Filozoficzne trudności teorii interesariuszy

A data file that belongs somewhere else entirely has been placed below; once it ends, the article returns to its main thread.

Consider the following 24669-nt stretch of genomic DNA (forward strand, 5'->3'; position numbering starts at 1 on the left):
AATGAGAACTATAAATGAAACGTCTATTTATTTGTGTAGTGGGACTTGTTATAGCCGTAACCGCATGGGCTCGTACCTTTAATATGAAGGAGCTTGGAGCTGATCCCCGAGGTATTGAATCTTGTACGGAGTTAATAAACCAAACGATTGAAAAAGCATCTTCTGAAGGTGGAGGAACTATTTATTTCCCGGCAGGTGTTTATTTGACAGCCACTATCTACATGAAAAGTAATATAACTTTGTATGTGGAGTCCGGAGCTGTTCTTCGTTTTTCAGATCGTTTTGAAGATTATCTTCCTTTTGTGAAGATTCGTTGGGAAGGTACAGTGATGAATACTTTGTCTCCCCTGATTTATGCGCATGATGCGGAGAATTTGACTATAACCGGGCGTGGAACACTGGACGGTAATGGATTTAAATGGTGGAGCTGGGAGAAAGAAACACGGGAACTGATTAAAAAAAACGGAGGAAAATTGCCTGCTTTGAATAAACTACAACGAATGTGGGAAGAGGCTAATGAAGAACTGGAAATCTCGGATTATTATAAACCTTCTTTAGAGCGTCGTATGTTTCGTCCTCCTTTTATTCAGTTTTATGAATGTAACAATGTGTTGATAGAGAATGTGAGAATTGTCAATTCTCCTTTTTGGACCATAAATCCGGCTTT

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Philosophical difficulties of stakeholder theory – which plays an important role in CSR and business ethics – are connected first of all with questions of its status and justification. What sense does stakeholder theory have: descriptive, instrumental or normative? And if normative, why then should executives worry about multiple stakeholder demands? It is well known that Freeman, one of the most important authors of stakeholder theory, deliberately disregarded these problems. In philosophical questions he invoked Rorty’s pragmatism, which in his opinion effectively undermined the “positivistic” dichotomy between facts and values, science and ethics, and enabled stakeholder theory to be understood at the same time as both descriptive and normative. The article presents some difficulties connected with this view, focusing on its dubious assumptions and unfavourable consequences. To the assumptions belongs a false dilemma taken from Rorty, which states that knowledge follows either a rule of representation or a rule of solidarity. One of the unfavourable consequences is the conclusion that stakeholder theory may be true only if its followers are able to force the stakeholders to accept its truthfulness. The main thesis of the article says that, as a result of pragmatic justification, stakeholder theory became a sort of arbitrary narration, which is unable to deal with its (empirical) misuses. However, a return to a more traditional view on facts and values enables us to appreciate the descriptive advantages of the theory and to identify difficulties connected with its normative layer. From this point of view, the attempt at a pragmatic interpretation of stakeholder theory was a misunderstanding that should be withdrawn from circulation.